Arcadi Gaydamak, Russian Empire Furniture, Paris 2000, pp. 248-249, illustrating a comparable pair of gilt and patinated bronze ewers at the Peterhof Palace, Russia.
An extremely fine pair of Louis XVI gilt bronze mounted blue enamel ewers, each of elongated baluster form and with a star-studded blue enamel body mounted around neck by vine leaves and around the collar and base with palmettes and then centred by a gilt bronze frieze cast with winged figures issuing from scrolls feeding grapes to a mythological animal with the hind part of a lion and fore part of a hound, with scrolled handles supported on ram's head masks and headed by the fore part of Pegasus the mythological winged horse who rears above the rim, on a spreading circular foot with laurel leaf banding on a square white marble base
Paris, date circa 1785
Overall height: 42 cm. The white marble base: 9 cm. each.
These magnificent ewers, combining superb gilt bronze mounts with rare gilt star studded blue enamel bodies, belong to the early years of Neo-classicism. In many respects compare with those by the celebrated bronzier Claude Galle (1759-1815) dating from the late eighteenth century but especially during the early years of the following century. Dated circa 1785 they can be compared to a pair made entirely of bronze now housed in the Bedroom at Peterhof Palace in Russia. More especially they compare with another pair of gilt and patinated bronze now in the Museum of Fine Art Boston which with their baluster-shaped bodies has a handle with the upper part formed as a ram which like Pegasus appears to look into the top of the ewer. Again as here and those at Peterhof they have a gilt bronze frieze around the centre of the ewers though the reliefs show putti in the style of Clodion; however as here they rest on a similar palmetted cup and similarly shaped foot. The attribution of the Boston Museum pieces has been modified on several occasions. During the early 1960s they were attributed to the Feuchères or Etienne Forestier but in the 1980s they were reattributed to Pierre Gouthière and considered to be after designs by Simon Boizot (1743-1809).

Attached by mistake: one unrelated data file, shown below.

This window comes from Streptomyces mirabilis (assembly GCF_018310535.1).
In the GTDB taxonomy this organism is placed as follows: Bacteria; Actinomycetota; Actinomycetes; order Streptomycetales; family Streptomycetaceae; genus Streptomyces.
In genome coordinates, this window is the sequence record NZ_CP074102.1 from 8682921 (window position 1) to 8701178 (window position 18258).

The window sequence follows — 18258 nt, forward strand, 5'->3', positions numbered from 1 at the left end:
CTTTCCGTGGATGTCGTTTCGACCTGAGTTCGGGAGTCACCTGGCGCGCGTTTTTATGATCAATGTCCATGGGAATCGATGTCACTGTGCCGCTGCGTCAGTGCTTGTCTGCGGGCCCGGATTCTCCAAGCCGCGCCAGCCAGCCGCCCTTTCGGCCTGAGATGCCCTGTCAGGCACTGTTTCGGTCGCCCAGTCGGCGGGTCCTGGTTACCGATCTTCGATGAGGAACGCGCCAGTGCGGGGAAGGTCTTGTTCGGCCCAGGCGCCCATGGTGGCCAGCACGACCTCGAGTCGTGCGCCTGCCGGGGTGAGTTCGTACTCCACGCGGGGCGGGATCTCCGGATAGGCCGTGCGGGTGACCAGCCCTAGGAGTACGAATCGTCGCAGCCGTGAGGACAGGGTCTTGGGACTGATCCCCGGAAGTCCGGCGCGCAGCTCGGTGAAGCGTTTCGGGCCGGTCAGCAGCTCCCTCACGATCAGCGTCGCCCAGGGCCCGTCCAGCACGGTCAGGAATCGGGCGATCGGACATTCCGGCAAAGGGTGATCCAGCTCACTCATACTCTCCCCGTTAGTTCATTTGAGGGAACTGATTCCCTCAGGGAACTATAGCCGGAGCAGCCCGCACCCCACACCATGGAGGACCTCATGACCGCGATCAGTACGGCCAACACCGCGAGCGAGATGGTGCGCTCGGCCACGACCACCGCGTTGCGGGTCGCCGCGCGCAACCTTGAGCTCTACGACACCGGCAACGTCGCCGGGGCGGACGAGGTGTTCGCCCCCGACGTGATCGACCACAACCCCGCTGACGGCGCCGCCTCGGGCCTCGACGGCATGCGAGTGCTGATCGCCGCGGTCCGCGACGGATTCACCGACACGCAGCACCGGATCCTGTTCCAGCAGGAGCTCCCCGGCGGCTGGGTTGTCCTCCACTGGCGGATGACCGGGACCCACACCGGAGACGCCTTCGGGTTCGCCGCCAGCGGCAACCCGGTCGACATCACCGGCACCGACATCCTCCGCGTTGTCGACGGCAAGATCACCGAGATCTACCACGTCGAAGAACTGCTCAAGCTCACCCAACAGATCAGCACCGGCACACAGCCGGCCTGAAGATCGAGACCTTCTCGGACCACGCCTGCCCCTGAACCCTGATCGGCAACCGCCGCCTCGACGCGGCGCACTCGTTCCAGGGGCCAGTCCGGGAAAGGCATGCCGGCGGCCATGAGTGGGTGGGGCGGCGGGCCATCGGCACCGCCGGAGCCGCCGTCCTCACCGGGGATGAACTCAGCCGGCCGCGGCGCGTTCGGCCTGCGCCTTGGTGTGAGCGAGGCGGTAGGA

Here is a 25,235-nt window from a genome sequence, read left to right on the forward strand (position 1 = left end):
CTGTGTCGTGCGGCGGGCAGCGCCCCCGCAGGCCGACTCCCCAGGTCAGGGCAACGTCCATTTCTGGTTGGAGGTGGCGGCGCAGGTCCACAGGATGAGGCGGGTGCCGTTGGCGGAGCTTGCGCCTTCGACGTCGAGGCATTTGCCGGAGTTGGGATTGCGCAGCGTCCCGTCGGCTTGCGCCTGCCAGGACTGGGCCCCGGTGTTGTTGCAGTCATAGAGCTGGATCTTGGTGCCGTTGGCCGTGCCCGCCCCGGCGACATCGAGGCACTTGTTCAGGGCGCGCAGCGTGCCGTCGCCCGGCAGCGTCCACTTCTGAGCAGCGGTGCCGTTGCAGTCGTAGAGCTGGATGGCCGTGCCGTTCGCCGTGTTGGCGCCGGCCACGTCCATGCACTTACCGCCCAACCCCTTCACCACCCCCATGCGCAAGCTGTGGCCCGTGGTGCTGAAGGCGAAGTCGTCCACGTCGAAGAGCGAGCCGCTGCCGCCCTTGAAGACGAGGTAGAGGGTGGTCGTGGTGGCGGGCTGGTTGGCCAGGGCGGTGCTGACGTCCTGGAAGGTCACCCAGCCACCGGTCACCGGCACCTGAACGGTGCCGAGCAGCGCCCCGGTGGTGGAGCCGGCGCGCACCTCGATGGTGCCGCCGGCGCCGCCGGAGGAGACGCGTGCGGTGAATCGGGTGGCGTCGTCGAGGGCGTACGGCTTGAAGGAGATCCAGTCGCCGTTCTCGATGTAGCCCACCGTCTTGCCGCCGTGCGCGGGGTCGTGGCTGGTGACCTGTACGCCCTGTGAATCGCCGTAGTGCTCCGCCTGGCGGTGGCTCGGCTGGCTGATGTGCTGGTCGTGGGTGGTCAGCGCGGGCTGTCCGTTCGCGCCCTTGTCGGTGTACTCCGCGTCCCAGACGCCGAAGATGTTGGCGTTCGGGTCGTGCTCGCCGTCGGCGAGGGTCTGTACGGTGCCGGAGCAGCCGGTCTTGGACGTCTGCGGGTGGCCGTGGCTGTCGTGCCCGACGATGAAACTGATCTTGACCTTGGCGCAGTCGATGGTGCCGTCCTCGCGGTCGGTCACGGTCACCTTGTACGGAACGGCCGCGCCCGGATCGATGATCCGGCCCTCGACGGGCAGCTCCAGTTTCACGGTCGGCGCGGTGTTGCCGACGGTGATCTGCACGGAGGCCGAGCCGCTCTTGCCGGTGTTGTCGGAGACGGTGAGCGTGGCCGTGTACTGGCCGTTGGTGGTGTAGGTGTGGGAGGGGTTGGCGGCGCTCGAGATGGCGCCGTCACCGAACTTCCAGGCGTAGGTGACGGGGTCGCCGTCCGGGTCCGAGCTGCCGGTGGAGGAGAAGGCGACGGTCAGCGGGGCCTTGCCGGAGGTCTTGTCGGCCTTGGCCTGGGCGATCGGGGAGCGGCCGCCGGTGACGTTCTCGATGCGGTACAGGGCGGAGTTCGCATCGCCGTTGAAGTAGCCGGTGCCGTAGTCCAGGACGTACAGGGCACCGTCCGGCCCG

Since these ewers were intended to hold wine a number of the decorative motifs allude to the grape harvest as well as Bacchus God of wine, notably the fanciful winged figures that feed grapes to the mythological animals as well as the fruiting vine leaf band around the ewers' collars. Ram's heads, which became popular as a decorative motif during the second half of the eighteenth century as part of the Neo-classical revival, also allude to rams and other horned beasts that appeared in Bacchic ceremonies. Although Pegasus was not necessarily associated with wine, the mythological winged horse was, like ram's head masks, used in ancient decorations and thus an inspiration during the Neo-classical revival. For instance the forepart of Pegasus's body (protome) was used as an ornamental motif by the ancient Cretan bronze workers and even as here as handles for bronze vessels such as a dish from Dodona, (circa 540 B.C).